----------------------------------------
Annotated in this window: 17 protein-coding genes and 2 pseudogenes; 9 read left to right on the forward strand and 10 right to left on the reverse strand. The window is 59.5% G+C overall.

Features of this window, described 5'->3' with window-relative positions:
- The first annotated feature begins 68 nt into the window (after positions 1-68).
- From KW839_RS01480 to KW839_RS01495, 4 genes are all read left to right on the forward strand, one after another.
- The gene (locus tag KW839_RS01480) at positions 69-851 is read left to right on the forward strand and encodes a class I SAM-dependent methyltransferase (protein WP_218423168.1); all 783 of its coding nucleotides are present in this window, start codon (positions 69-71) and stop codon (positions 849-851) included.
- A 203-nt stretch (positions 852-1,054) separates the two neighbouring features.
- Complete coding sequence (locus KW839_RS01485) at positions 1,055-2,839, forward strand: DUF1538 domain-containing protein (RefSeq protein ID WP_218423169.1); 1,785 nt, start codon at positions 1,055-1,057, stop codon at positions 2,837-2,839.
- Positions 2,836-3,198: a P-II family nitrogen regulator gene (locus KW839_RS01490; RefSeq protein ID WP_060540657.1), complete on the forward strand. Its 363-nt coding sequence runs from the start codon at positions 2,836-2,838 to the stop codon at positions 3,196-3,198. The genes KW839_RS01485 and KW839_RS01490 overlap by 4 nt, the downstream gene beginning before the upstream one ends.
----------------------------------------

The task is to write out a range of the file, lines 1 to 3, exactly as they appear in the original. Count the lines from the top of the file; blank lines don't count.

Annotated in this window: 17 protein-coding genes and 2 pseudogenes; 9 read left to right on the forward strand and 10 right to left on the reverse strand. The window is 59.5% G+C overall.

Features of this window, described 5'->3' with window-relative positions:
- The first annotated feature begins 68 nt into the window (after positions 1-68).